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Getting Back Into Fitness After Having A Baby

post childbirth exercise

There’s no denying that the 9 months of any pregnancy can wreak havoc on your physique, so having a plan of action once the baby has arrived is essential for continued progress.

While many people simply jump back into exercising and dieting, there are some important things to keep in mind so that you regain previous fitness levels in a safe and effective way.

In this article, I’ll touch on some important ways to get back into your fitness lifestyle after having a baby.

Avoid Shame Over Your Figure And Body Weight

First and foremost, the moment that your baby comes into this world is not an opportunity for you to shame yourself for how you look.

The pregnancy will almost certainly have taken a toll on a woman’s body, both physically and mentally. Further, the fact that you’ve been eating for two, while exercising in a lesser capacity, or certainly with less intensity than before, means that there are going to be some inevitable changes to your body.

Rest assured, the media images and videos of mothers with six-pack abs a week after birth, do not represent the norm and you shouldn’t compare yourself to that type of physique.

Additionally, it’s important to realize that, in addition to feeling larger, chances are that you’ve actually gained weight. Again however, this is nothing to be concerned about as the health of the developing child in your womb is far more important than restricting calories.

While it’s okay to appreciate health and have a desire to get in better shape, appreciating that pregnancy can be tough helps with accepting the resultant changes to your body, knowing they were necessary. Avoid shaming yourself and understand that, within a few months’ time, you can be back to normal, or possibly even fitter (we all know that young children keep us on our toes!).

Adjust Your Eating First

While many people take the first step by exercising, I’m actually in favor of first getting your eating habits back on track.

Chances are, you radically changed your eating style once the pregnancy began. Things like increasing calories and paying a bit less attention to the types of foods you’re eating are all par for the course when going through pregnancy. And it’s fairly normal!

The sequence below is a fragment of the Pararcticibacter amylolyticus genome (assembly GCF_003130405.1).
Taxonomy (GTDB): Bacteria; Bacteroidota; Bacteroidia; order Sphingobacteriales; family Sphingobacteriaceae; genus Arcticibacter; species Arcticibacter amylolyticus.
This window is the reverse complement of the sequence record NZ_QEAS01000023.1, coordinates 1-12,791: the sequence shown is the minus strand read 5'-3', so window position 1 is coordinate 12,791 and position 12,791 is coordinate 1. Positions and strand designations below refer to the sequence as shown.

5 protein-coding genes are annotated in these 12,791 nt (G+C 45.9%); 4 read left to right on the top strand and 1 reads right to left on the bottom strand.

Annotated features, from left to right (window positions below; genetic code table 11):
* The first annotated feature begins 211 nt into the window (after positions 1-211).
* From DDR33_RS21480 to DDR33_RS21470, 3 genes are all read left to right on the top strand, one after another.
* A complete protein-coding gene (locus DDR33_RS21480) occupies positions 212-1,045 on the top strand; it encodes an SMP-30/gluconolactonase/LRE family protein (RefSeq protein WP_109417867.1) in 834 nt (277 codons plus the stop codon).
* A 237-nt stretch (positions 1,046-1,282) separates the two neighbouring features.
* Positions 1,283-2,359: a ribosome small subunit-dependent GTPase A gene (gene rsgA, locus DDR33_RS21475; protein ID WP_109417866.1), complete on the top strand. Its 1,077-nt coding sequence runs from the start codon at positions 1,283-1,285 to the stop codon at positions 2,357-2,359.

Just understand that now the baby is born, it’s time to get back on track, starting with your nutrition.

But keep in mind, this isn’t a suggestion to begin intense restriction, it is rather one to simply recognize that for some time you’ve been eating more than usual. Further, it’s likely that many of those calories came from high-calorie food options.


During pregnancy this may not be an issue but if this eating style continues, it could make reaching your postpartum fitness goals quite difficult. This is simply a suggestion to get back into normal eating habits.

Also, use discretion when adjusting food intake if you’re breastfeeding. If you are, it’s not suggested to restrict calories, at least not intensely since breastfeeding can require up to 500 calories per day. If you are still breastfeeding, I suggest avoiding calorie restriction until your baby is weaned.

If you aren’t breastfeeding or have since stopped, you’ll first need to make sure that you curtail your calorie intake a bit to recognize that you’re no longer eating for a second person. Not to mention, doing so will probably result in a bit of weight loss.

Second, the days of eating high calorie foods like ice cream and Oreos all the time aren’t necessarily over, but do need to be reduced a bit. During pregnancy, the effects that these high calorie foods can have on your physique may go unnoticed to some extent, since you’ll get a bit bigger anyways.

However, once the baby is born, it’s the continuation of these habits that can really put you in a bad position.